What was the original intent of the Berry Amendment? Before the United States entry into World War II, Congress understood war was imminent. The Amendment was established for the Department of Defense (DoD) for a specific purpose: to ensure U.S. troops wore military uniforms entirely produced in the United States and to make certain they were fed with food sourced solely from the United States. The Berry Amendment would later be codified as United States Code Title 10 Section 2533a. A brief summary of the amendment is that money appropriated or available to the DoD can only be used to purchase the following items if they are grown, reprocessed, reused, or produced in the United States, in other words “wholly U.S. Origin”. This applies to the following items/articles: Food; clothing; tents tarpaulins or covers; cotton and other natural fiber products; woven silk or woven silk blends; spun silk yarn for cartridge cloth; synthetic fabric or coated synthetic fabric (which includes all textile fibers and yarns used in those fabrics); canvas products, or wool (whether in the form of fiber or yarn or contained in fabrics, materials, or manufactured articles); or any item of individual equipment manufactured from or containing such fibers, yarns, fabrics, or materials; and hand or measuring tools. There are some exceptions to the Amendment, which can be found in the Defense Federal Acquisition Regulation Supplement (DFARS 225.7002-2).
It is important to mention the “Buy American Act of 1933”. The Buy American Act is not to be confused with the Berry Amendment. Key differences between the two are as follows: 1) Buy American Act applies only to federal government contracts to be carried out within the United States, while the Berry Amendment is specific to the Department of Defense (DoD) and for contracts that can be worldwide. 2) Buy American Act requires that “substantially all” of the costs of foreign components not exceed 50% of the cost of all components (thus, an item can be of 51% domestic content and still be in compliance). The Berry Amendment however, requires that items be 100% domestic in origin.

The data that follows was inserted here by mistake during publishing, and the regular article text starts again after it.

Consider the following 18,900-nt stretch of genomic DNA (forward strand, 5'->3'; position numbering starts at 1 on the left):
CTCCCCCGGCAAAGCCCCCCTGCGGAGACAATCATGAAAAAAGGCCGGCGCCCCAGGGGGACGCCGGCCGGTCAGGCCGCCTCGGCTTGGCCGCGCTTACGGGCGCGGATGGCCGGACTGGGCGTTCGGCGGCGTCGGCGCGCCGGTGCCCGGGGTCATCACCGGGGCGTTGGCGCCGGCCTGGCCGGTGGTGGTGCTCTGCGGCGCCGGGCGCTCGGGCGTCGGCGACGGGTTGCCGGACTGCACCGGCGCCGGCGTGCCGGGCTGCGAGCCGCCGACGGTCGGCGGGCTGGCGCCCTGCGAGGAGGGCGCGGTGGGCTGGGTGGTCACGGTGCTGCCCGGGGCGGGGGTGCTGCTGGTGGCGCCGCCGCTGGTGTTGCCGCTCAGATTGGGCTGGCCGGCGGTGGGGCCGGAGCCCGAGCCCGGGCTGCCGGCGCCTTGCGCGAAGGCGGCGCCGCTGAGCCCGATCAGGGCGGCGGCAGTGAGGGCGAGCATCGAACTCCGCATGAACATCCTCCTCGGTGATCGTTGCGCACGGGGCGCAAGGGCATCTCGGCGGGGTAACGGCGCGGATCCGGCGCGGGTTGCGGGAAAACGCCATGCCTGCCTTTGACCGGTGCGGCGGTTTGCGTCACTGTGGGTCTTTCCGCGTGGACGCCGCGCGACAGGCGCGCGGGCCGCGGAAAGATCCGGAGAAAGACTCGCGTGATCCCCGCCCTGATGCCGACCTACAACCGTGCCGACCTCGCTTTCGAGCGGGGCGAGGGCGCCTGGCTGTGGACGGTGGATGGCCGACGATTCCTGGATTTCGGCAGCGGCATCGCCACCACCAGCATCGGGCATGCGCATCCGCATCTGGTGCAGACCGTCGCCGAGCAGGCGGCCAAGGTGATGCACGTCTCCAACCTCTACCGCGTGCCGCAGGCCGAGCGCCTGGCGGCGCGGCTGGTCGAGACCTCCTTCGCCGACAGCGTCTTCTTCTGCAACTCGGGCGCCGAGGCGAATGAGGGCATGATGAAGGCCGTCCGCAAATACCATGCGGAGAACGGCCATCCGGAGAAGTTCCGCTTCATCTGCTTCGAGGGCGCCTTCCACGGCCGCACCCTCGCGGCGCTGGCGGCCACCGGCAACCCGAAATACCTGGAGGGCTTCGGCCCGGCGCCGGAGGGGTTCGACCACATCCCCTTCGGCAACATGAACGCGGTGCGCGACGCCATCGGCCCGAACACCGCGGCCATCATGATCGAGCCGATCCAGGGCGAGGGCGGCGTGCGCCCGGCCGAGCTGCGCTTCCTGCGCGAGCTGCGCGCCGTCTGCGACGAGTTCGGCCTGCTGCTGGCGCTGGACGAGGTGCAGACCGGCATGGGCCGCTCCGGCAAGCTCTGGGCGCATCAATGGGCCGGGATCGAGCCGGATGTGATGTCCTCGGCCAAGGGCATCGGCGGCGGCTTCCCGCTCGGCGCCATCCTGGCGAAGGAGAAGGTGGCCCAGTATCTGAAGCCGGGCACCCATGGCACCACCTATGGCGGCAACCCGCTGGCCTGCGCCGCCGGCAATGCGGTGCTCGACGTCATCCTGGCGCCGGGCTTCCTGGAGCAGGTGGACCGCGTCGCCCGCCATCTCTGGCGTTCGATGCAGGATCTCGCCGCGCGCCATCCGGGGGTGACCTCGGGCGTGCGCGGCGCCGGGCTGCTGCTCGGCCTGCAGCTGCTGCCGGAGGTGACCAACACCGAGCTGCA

Why is the Berry Amendment still important to America? It is certainly not without some critics. Some contend that the Berry Amendment contradicts free trade policies, which are designed to encourage competition in order to improve efficiencies (cost) and quality. Although most agree with this, the reality is that competition still exists among domestic suppliers with available manufacturing capacity offering competitive prices, while still complying with the Berry Amendment. Perhaps a more important question is: What is the long-term cost to the country’s safety if it cannot supply itself with those products necessary in times of war? Those who are in favor of the Berry Amendment tend to make the argument that key domestic sectors, such as manufacturing, are crucial to the security and autonomy of the United States and should thus be supported. As history has taught us, in times of conflict (both prior to and after WWII), the ability of the United States to manufacture the products needed to equip itself is a key component to success. Finally, no one disputes that whatever promotes economic growth and stability for the US is a prudent investment for Americans.
For more information about Berry Amendment
To learn more about the Kissel Amendment, which expands Berry to other armed services, please click here.